August 21, 2013
The News Journal
State using $1.5 million in grants to seed school projects
The state Department of Education is handing 14 grants worth almost $1.5 million to schools and districts in the first year of a competitive effort, officials announced Tuesday. The money will pay for programs ranging from interventions for struggling students to more teacher training to an astronomy program to revamped Advanced Placement Biology courses. State officials say the grants are an attempt to put more resources directly in the hands of teachers. “It’s most important to empower our educators, the ones who are closest to our children, to do great work and make great decisions,” said Secretary of Education Mark Murphy. He said the state is rerouting money from annual grants that it received to fund the projects.
Innovation in the classroom awarded grant money
The state Department of Education gives grants to more than a dozen schools and districts for innovation in the classroom. Nearly $1.5 million will go to 14 schools and districts. Among the winning programs, bullying prevention at H. duPont Middle School, a one to one iPad ratio in Laurel School District with i-Impact.
The Newark Post
Newark Charter High School ready to open
In 2001, Newark Charter School opened with 450 students housed in two nondescript modular buildings on Barksdale Road. Now, the school stands ready to open its third permanent building, one that will house a high school and allow students to attend kindergarten through 12th grade at NCS. It will make Newark Charter the second high school in Newark and the only school in the city to offer all grades.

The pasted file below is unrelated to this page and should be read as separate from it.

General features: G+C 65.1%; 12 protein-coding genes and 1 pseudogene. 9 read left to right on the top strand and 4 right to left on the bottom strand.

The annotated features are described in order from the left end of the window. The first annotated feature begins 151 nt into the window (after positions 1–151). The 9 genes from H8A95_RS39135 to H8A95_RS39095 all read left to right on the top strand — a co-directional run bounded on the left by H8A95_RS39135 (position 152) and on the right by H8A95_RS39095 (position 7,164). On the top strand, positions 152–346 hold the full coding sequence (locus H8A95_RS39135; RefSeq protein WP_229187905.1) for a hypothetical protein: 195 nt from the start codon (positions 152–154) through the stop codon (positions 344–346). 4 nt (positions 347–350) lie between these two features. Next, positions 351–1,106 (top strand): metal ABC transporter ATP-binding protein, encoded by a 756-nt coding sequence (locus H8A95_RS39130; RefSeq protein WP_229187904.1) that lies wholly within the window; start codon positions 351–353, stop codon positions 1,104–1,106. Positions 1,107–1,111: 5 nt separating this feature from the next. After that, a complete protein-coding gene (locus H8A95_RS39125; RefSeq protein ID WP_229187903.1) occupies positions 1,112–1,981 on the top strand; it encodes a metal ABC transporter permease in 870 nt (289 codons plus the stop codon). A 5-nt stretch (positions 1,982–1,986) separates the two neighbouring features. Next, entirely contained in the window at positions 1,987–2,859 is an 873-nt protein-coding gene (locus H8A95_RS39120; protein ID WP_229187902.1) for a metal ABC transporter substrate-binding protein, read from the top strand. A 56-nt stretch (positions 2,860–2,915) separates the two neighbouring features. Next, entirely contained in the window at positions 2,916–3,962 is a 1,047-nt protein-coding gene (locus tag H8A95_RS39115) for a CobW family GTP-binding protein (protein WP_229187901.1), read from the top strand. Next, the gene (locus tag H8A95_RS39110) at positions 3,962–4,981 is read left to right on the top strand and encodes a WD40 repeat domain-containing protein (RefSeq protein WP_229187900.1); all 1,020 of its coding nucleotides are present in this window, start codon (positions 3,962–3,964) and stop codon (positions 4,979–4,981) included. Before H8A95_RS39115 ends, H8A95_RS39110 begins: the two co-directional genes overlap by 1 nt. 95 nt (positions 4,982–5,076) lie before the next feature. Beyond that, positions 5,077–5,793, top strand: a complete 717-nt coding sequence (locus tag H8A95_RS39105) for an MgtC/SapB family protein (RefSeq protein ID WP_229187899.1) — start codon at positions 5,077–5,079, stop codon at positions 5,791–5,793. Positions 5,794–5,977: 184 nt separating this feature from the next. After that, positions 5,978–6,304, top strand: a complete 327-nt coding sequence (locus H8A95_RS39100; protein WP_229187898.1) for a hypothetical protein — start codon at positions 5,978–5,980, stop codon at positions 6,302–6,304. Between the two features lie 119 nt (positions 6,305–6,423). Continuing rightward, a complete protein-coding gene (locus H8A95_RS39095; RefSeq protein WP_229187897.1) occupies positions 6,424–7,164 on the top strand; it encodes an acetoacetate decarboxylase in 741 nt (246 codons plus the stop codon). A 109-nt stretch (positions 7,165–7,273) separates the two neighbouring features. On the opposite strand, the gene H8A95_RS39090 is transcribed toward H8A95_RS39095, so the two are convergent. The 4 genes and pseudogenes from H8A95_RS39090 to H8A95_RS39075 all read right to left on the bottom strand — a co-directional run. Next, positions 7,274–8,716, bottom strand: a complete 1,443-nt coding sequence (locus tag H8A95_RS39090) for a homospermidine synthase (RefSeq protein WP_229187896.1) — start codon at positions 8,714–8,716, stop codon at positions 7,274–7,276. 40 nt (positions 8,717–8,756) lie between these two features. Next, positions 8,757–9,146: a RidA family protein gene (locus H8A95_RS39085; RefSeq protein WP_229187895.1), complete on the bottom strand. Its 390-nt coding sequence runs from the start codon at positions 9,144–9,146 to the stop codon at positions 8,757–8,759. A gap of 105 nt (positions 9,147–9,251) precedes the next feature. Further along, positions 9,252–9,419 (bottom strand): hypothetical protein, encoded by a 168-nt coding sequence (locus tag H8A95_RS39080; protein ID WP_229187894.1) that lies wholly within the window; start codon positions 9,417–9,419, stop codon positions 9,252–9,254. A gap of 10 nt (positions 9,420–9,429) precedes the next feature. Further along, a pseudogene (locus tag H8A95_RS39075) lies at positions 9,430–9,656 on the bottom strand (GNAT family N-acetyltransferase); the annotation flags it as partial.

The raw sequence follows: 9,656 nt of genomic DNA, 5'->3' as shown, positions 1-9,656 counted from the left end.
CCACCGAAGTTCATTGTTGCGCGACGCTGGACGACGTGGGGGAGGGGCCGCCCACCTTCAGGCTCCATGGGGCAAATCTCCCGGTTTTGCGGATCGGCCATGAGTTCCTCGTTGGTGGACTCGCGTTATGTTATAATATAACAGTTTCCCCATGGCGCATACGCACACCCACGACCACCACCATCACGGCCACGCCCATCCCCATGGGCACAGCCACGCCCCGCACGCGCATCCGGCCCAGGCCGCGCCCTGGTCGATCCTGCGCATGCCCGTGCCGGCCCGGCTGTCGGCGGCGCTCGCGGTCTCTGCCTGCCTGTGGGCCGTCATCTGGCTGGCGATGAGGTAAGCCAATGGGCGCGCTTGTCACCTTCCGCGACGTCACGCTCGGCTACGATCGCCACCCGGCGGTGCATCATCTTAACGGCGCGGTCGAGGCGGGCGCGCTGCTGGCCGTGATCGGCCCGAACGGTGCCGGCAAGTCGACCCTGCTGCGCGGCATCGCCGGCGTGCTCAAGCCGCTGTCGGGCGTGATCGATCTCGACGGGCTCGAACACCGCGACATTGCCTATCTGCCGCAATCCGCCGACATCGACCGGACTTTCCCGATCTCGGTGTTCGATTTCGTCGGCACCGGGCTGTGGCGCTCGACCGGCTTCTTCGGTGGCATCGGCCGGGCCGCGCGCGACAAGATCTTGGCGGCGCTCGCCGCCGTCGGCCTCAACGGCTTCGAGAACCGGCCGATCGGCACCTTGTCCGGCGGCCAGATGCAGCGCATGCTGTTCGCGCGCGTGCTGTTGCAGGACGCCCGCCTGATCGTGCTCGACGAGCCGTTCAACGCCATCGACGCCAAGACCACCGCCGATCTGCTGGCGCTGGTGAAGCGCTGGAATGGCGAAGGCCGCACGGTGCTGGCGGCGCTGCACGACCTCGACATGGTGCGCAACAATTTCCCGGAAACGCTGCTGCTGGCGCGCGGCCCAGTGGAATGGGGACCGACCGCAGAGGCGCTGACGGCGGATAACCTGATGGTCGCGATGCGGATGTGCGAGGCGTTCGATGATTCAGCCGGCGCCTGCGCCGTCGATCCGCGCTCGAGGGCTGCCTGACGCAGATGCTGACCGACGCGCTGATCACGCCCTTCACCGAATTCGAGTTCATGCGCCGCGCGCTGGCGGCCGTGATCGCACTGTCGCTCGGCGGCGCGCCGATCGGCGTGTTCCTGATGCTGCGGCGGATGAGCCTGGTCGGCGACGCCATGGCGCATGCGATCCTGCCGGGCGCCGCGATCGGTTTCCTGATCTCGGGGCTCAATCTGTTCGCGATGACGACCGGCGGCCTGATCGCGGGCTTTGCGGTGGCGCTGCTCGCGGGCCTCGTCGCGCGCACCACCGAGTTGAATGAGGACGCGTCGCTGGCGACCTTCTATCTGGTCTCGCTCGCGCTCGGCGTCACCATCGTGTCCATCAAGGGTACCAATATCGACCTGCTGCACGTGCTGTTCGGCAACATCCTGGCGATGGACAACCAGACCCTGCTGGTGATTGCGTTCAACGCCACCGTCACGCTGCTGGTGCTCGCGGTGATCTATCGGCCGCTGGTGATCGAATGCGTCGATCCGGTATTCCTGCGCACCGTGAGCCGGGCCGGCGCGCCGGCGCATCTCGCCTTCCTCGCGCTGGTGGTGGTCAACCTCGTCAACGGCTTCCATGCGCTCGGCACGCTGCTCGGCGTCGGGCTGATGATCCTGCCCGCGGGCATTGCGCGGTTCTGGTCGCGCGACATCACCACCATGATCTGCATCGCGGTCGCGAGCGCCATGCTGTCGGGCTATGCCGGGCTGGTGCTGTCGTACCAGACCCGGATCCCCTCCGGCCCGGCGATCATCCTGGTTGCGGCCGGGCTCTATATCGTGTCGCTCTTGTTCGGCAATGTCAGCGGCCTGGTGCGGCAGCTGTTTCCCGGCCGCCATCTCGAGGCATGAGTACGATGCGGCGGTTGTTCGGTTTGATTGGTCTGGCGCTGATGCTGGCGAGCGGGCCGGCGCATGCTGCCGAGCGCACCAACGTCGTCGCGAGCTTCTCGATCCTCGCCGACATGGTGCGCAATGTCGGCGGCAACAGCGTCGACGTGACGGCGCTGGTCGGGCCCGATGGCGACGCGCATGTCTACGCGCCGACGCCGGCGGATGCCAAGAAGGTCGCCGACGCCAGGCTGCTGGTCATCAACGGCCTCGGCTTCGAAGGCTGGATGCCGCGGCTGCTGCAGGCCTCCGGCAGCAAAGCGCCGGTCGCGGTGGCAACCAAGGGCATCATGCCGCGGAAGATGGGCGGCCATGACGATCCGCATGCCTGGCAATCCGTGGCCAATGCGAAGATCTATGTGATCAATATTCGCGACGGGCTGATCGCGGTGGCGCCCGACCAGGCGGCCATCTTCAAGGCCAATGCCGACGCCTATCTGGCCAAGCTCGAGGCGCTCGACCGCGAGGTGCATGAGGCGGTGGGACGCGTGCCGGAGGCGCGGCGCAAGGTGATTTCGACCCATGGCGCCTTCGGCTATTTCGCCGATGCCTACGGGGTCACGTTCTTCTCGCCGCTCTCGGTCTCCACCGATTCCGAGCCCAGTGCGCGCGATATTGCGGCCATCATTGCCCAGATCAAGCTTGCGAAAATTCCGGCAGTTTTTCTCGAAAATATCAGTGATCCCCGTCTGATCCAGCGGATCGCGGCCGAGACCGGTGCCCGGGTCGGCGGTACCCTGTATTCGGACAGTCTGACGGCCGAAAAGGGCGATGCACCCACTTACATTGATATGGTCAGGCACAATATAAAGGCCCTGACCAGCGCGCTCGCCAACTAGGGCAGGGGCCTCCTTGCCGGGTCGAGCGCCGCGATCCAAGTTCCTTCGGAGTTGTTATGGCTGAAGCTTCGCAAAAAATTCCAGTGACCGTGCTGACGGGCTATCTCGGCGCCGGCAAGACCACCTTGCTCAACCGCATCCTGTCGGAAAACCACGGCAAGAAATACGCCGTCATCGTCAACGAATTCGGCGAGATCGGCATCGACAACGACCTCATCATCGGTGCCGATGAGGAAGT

Most Americans unaware of Common Core, PDK/Gallup Poll finds
Nearly two out of three Americans have never heard of the Common Core State Standards, and among those who have, fewer than half believe the new, more rigorous academic goals in English/language arts and mathematics adopted by all but four states so far will make the United States more competitive in the world, according to a new poll from Phi Delta Kappa and Gallup. Sixty-two percent of respondents in PDK/Gallup’s annual national survey on public education hadn’t heard of the common core.
Students not prepared for rigor of college, ACT data show
The report released today by the Iowa City, Iowa-based organization found just 39% of test-takers in the class of 2013 met three or more of the ACT college-readiness benchmarks in English, reading, science, and math. Nearly one-third did not meet any. View the new ACT report on college readiness.
Detroit Free Press
Some Michigan school leaders criticize new scorecards that give few schools high ratings
A new accountability system for Michigan schools shows many have a long way to go to meet ambitious goals set by the state—with most schools and districts earning a mark that indicates they are in need of improvement. The Michigan School Accountability Scorecards is a new system for holding schools accountable under the federal No Child Left Behind law. Schools and districts are assigned one of five colors—green, lime green, yellow, orange, and red—based on how well they meet goals, with the color green being best and red being worst. The majority of schools in the state—2,605—got a yellow.
The Minnesota Star Tribune
Minnesota tops nation again in ACT scores, college-readiness
For an eighth consecutive year, Minnesota can lay claim to being best in the nation in the ACT college admissions test. State seniors again posted higher scores than those in other states in which at least half of students took the exam. Progress was made, too, in the percentage of state graduates deemed college-ready in each of the four subject areas being tested. This year, 39% of Minnesota seniors were proficient across the board, compared with 36% in 2012. “That is tops in the nation,” state Education Commissioner Brenda Cassellius said. Results were mixed, however, in another chief area of concern: the large, persistent gap between white and minority test takers.
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